I grew up in an average middle class Greek-Canadian family. My childhood was extremely normal. My older brother and I had the same healthy privileges as many Canadian youth - we went to Marineland in Niagara Falls, we endured road trips to Clearwater Beach in Florida, we saw Disney World. We were, by all accounts average. I was the whiny little sister, and he was the protective big brother. We had two happily married parents who love each other to this day.
Not all of you had such a charmed childhood. You grew up with a depressed or alcoholic parent - or maybe even two. You may have been depressed as a child or teenager. Maybe your family experienced a member with severe mental illness - Schizophrenia, bipolar, or something else.
My story changed when I was in high school and I learned about clinical depression. After years of living the dream, I found out my mother was suffering. My desire to learn kicked in (I was always a learner).
I did a project for my business class on depression in the workplace. I think back on that now and realize how foretelling that moment was.
A Harsh Reality
A couple years later, my brother was diagnosed with schizophrenia. Quite possibly the worst of all mental health disorders. Schizophrenia takes over one’s mind and affects behaviours, communications and perceptions in a way that one 18 year-old sister from Richmond Hill was sorely unprepared for.
I’m not sharing this story for your sympathy. Yes, it has been a long and challenging road. But that’s not the point.
Every day, your colleagues come to work with a story just like this one. They arrive on time, ready to work, with the best of intentions to meet your expectations. And every day, those same people fall short because they are either suffering from or caring for someone with a mental illness.
The Numbers Are Disturbing
Overwhelmingly the stats are not in their favour. Those same people are losing their jobs, being put on performance plans, and suffering in silence while you and others around you sit baffled by their apparent inability and incompetence.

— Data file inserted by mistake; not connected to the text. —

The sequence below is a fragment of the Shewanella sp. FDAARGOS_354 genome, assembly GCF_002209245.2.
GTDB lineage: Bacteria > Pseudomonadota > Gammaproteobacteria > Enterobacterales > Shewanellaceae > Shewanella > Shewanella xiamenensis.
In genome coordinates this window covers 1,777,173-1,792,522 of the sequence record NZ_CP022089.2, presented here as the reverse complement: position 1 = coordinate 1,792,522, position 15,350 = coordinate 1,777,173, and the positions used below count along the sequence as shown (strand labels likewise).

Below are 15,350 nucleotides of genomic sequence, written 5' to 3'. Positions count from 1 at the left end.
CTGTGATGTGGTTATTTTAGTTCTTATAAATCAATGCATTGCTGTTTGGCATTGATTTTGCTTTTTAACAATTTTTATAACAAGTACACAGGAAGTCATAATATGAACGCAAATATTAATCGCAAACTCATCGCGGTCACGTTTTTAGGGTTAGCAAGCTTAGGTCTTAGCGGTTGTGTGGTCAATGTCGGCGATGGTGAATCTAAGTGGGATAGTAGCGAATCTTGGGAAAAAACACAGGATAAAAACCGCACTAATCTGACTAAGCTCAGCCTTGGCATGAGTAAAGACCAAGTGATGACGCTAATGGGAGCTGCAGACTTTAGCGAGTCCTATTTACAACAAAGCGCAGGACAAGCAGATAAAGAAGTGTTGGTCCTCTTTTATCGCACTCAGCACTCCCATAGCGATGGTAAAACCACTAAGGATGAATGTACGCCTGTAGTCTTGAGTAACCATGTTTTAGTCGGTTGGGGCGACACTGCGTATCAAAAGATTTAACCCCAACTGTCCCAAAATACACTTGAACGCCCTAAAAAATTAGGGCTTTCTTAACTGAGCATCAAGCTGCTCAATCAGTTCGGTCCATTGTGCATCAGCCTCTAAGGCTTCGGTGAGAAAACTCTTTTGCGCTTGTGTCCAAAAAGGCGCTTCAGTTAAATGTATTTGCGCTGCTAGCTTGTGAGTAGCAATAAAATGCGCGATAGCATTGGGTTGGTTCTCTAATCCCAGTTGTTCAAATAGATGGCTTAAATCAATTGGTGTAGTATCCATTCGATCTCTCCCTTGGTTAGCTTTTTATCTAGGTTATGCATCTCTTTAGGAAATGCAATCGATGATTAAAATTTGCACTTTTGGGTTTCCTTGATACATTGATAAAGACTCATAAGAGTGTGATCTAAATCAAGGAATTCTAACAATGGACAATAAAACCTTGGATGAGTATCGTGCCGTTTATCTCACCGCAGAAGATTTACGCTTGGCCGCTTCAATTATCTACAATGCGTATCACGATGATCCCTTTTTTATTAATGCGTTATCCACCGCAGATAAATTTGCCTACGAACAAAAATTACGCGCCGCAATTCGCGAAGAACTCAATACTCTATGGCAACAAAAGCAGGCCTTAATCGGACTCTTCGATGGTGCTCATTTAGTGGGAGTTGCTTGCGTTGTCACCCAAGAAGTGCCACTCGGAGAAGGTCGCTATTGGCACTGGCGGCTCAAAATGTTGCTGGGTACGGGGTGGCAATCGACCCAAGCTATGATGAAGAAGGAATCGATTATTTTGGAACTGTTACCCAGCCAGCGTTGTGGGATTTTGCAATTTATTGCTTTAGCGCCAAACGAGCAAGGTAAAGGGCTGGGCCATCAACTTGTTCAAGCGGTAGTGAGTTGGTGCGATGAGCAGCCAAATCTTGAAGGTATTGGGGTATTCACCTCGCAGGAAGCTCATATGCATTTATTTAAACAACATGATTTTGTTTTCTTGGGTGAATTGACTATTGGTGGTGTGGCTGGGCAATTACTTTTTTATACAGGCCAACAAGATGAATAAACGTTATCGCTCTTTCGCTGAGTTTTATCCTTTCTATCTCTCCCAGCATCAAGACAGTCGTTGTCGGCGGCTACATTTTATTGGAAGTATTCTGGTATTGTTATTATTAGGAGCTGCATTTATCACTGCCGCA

This post is a call to action. I am putting you and your workplace on notice. Mental illness is becoming the #1 killer of performance in the workplace and managers and executives everywhere are ill-equipped to handle it.
The stats are real. Over 60% of managers would like to be trained on how to handle mental illness in the workplace. Less than 20% have been educated in it.
Know Your Enemy
Mental illness, like any other physical or mental challenge is one you absolutely need to be prepared for and accommodate as an employer. “Accommodation” is a word used to describe an employer’s requirement, for instance, to have wheelchair accessible desks and bathrooms for employees with physical disabilities.
How interesting. We can do that. We KNOW how to build a ramp and make more space.
But how does one “accommodate” mental illness?
That’s a whole other ballgame. That’s an emotional ballgame. That is a scary ballgame. That requires personal strength and courage. It requires the willingness of every manager to listen to, have compassion for, and care for the people on their team who are showing signs of distress or sickness.
That’s not the norm. That’s the opposite of the norm.
Fight For Mental Health
Today, when faced with difficult employees many managers pout and complain and lose their patience. I know this because I’ve met them. I see them every day in my work.
Let me reiterate your call to action: Today, when you go into the office, pay special attention to how people are feeling. Ask a simple question: How are you doing? And instead of taking their first answer at face value, look closely at them and sense the truth in their answer.
I look back on that school project about clinical depression in the workplace with vivid curiosity. At the time, I had no idea I’d be a business coach and consultant. I always thought I’d end up a teacher in a high school taking kids to band camp.
How interesting it is that here I am, 20 years later, teaching business professionals about the realities of mental illness and emotional instability.